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Tuesday 16 September 2014

THE EU has model equality policies on race, gender and sexual orientation. And it also has a huge majority of middle-aged white men in grey suits in most of the top jobs.

Published 27/08/2014 | 02:30

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THE EU has model equality policies on race, gender and sexual orientation. And it also has a huge majority of middle-aged white men in grey suits in most of the top jobs.

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In fairness, they have been trying to become "do-as-I-do" men on equality for some time now and each EU Commission president has tried to use a bit of carrot and stick to get more women commissioners.

In 2009 Taoiseach Brian Cowen got a message from Brussels as he contemplated who should be Ireland's Commissioner. The EU message was: send a woman get a better commission portfolio.

So, Mr Cowen sent Maire Geoghegan Quinn who got a job in charge of research and she did well. Nothing had changed in 2014 when Enda Kenny chose who would get the biggest political plum in a Taoiseach's gift.

But he chose Phil Hogan for services rendered and because he was a credible candidate capable of doing a good job in Brussels.

Now the incoming EU Commission President, Jean-Claude Juncker, badly needs more women commissioners to become a "do-as-I-do man" on gender equality.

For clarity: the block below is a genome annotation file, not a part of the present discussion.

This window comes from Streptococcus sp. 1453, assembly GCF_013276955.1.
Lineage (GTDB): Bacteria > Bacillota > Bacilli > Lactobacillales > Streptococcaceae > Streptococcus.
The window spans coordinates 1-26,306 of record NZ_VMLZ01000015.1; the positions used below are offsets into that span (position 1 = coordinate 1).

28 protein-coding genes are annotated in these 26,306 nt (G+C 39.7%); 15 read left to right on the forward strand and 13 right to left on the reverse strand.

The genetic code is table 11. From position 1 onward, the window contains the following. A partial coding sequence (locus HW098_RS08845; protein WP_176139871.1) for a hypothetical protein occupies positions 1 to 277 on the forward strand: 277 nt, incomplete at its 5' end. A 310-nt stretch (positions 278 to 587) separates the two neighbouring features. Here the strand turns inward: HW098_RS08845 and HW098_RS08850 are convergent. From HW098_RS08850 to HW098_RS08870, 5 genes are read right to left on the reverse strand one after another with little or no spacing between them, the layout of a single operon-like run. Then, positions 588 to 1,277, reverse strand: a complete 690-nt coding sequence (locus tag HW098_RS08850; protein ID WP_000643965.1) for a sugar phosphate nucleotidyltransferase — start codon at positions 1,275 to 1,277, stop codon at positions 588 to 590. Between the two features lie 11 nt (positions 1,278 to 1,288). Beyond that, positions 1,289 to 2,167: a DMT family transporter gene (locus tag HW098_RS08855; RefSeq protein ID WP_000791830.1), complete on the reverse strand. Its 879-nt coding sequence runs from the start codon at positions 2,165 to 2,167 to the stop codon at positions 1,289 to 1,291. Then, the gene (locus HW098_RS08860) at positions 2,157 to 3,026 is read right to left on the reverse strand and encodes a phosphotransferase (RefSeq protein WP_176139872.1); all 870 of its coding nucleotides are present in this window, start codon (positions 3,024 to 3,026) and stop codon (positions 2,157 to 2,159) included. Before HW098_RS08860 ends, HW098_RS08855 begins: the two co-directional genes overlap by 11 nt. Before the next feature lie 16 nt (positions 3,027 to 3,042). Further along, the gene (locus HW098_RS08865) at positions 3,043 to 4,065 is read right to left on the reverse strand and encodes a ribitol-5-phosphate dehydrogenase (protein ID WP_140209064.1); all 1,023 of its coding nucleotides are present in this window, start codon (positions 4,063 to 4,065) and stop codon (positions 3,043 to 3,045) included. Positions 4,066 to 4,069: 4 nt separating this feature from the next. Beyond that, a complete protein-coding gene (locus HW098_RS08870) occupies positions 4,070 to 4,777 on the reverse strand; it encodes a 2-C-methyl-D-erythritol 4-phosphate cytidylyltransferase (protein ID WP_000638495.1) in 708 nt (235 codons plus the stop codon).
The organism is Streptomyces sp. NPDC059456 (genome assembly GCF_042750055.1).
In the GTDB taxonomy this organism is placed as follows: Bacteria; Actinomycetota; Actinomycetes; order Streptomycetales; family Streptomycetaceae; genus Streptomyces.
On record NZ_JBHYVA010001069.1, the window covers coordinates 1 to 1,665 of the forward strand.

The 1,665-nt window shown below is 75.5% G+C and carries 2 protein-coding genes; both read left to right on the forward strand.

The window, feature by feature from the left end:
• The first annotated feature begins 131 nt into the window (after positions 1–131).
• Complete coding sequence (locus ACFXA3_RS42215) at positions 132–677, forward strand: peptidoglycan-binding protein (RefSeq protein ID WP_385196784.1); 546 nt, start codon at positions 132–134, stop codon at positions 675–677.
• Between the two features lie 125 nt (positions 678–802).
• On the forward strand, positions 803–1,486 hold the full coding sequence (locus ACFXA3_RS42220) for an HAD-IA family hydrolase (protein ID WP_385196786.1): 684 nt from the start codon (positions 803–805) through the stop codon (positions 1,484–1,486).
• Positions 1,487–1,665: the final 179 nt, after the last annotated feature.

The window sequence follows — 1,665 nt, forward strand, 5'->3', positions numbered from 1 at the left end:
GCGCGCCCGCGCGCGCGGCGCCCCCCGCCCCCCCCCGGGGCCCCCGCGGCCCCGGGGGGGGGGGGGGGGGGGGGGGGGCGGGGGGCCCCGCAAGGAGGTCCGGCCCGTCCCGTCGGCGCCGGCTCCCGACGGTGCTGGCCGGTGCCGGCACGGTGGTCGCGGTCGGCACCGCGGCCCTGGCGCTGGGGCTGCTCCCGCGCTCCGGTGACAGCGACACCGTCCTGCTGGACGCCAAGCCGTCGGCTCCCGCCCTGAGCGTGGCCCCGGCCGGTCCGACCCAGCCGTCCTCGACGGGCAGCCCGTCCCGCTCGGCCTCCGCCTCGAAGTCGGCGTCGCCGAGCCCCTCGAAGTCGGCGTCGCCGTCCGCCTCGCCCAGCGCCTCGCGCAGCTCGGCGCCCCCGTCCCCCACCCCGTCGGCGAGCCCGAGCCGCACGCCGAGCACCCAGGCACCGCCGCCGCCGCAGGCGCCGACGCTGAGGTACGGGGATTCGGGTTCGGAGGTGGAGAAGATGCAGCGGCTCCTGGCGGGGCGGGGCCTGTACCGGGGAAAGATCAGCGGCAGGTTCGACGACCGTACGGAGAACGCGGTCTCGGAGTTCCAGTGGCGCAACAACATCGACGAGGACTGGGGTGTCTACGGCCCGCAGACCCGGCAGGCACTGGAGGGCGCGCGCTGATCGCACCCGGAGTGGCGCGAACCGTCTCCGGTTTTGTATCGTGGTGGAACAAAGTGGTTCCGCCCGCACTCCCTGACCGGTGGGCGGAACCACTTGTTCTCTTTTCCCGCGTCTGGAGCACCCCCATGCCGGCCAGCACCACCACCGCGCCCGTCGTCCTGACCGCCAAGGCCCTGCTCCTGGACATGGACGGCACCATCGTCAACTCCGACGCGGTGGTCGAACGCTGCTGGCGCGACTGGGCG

Ideally, he wants to better the nine women commissioners in the outgoing Brussels executive - but so far he only has four. In various forms the message back Dublin on this one is three-fold: Hogan is our man; we sent a woman last time but other countries have not done so in years; and it's up to those who have yet to nominate to provide more women.

We will know more next Saturday when EU leaders gather in Brussels to fill two top jobs: the commissioner in charge of foreign policy and the person who will chair all EU summits for the next five years. Mr Kenny will hope that these posts go to women - as they may well do.

That would take a lot of pressure off everyone - including Ireland. But whatever happens Kenny's message is simple: Hogan is the EU man.

Word in both Brussels and Dublin is that Phil Hogan is still a contender for agriculture. He is up against the current Romanian commissioner and Spain's nominee. So, despite these clarion calls for more women, his competition remains between two other men.

Irish Independent

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